A paradigm shift happened in the following two years, when an approach called “Backend for Frontend” (BFF) emerged. The backend is broken down into artifacts (logical or material); this provides a complete set of functionalities required by the client. This permits to the teams can work on a subset of functionalities in parallel. The same approach can be applied to the monolithic client (frontend) as it is possible to split the frontend in modules with a breakdown based on page and/or functionality, each part is completely owned by a single team.

To overcome the limits of monolithic client, the idea of Web Component begins. The idea is to take advantage of the W3C standard called Custom Elements which enables adoption of the browser with DOM element written in Javascript. The idea is to create elements not only for informative representation, but also to use them for broader scope in the micro-frontend context.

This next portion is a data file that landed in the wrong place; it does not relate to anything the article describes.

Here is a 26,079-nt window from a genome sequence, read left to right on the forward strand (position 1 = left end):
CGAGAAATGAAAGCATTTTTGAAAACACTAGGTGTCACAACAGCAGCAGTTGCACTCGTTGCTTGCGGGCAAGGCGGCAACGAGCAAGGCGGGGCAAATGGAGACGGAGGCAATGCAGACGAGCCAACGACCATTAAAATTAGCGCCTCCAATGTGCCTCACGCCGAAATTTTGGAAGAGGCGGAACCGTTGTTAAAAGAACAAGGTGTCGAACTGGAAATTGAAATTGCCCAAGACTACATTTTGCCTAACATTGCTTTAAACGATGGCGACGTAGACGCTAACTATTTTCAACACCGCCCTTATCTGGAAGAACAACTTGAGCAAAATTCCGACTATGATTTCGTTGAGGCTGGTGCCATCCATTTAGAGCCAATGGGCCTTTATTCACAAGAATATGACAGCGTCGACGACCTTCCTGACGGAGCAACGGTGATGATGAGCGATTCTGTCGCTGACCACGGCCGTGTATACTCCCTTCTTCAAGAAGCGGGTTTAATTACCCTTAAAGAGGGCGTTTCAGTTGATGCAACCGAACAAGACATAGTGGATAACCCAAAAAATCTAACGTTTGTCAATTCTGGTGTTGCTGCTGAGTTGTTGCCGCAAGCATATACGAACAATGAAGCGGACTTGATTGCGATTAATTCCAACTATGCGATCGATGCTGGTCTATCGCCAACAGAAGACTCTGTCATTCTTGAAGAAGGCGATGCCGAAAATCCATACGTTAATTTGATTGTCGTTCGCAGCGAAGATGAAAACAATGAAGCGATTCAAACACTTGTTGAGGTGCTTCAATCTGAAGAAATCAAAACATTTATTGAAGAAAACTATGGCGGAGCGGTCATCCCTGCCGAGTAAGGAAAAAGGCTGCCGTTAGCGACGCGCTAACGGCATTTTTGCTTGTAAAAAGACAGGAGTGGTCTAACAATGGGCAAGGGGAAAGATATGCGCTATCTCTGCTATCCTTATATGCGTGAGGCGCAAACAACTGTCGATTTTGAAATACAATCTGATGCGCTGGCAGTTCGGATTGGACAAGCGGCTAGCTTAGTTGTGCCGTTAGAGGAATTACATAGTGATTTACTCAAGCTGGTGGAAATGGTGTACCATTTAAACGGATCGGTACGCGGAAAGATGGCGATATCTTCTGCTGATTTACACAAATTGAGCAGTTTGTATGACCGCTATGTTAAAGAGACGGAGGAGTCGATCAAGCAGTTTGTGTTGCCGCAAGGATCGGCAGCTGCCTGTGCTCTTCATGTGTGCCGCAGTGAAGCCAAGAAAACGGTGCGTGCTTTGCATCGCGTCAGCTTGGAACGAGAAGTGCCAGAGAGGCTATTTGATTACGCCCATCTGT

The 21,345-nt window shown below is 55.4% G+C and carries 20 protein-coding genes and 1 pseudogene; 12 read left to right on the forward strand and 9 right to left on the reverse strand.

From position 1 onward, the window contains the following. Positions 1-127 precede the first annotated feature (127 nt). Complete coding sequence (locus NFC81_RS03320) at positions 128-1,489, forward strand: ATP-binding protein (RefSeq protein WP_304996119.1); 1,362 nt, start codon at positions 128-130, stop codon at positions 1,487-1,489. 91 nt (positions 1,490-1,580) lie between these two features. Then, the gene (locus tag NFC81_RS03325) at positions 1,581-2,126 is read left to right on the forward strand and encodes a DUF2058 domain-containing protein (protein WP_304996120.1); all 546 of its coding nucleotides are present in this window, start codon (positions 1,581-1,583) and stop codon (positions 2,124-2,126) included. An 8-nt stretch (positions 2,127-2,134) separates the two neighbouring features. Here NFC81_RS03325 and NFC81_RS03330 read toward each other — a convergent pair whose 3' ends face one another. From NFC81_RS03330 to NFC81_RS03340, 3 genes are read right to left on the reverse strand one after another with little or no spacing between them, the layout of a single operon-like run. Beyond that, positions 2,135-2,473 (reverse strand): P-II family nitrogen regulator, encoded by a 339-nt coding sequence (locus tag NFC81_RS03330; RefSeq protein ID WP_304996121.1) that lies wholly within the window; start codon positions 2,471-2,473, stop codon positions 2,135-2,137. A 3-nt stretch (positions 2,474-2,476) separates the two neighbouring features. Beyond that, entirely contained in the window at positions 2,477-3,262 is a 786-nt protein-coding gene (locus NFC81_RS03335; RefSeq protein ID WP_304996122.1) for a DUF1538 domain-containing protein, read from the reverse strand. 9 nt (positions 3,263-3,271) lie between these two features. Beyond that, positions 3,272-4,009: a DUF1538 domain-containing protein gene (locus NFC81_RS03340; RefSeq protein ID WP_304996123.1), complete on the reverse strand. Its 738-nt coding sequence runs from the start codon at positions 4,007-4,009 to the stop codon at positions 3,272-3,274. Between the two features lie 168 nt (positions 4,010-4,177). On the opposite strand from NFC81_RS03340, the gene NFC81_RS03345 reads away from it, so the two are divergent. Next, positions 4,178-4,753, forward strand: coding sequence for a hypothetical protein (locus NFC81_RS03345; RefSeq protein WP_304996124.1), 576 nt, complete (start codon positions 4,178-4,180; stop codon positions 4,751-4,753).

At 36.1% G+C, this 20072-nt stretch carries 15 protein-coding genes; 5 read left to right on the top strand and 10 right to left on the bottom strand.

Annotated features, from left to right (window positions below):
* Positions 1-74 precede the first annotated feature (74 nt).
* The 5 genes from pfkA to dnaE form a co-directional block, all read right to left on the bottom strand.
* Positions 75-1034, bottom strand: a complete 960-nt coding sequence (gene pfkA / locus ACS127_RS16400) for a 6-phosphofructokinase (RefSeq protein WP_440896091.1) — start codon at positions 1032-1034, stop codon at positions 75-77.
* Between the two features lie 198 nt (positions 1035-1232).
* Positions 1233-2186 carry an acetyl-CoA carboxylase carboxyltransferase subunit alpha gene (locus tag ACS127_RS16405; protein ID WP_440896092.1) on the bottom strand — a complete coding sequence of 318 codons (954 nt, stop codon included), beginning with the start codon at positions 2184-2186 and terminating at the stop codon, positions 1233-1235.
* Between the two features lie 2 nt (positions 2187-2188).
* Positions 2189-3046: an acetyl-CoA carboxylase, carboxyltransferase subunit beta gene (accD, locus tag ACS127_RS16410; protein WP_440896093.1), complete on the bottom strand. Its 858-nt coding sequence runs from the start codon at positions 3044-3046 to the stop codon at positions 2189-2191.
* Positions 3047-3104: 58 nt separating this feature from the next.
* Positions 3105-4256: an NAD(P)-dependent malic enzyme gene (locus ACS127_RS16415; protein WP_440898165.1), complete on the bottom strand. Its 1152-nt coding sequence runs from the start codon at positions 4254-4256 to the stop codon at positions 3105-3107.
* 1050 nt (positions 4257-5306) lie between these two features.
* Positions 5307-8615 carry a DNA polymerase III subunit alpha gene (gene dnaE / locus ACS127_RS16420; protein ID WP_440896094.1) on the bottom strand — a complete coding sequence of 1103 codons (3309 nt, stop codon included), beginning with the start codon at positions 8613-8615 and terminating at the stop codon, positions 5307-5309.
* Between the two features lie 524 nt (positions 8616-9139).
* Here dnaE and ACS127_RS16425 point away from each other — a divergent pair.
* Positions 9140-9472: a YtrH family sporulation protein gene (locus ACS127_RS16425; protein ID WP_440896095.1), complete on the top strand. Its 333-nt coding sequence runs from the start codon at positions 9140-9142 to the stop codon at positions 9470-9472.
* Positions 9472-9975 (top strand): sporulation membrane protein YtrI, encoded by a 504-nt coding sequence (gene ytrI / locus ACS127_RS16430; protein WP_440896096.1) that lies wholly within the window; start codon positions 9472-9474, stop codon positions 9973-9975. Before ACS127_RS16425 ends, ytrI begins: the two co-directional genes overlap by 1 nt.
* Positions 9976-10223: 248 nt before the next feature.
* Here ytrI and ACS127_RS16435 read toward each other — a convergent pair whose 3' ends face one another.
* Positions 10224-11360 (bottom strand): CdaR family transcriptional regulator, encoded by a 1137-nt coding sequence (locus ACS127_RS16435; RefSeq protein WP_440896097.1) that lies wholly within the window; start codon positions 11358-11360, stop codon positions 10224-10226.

Nowadays, several initiatives have been set in motion in the use of micro-frontend, specifically thanks to the use of the Web Component. IKEA uses micro frontend on their online store, instead Spotify uses them in their desktop application. Zalando is the owner of the Project Mosaic, an initiative that gathers a set of services and libraries useful for micro frontend.

2 Weaknesses of traditional approach

In the context of development, maintenance or migration of a software, the challenges we face are related to time-to-market, and the maintainability of the artifacts. On one hand, for the backend, the problem is mitigated with the introduction of micro-services architectural style. On the other hand, for the frontend the problems to be addressed are mainly the following:

  1. It is possible to split an application into modules, but the codebase remains the same, so the teams working on frontend artifacts, at the same time, must spend some time coordinating.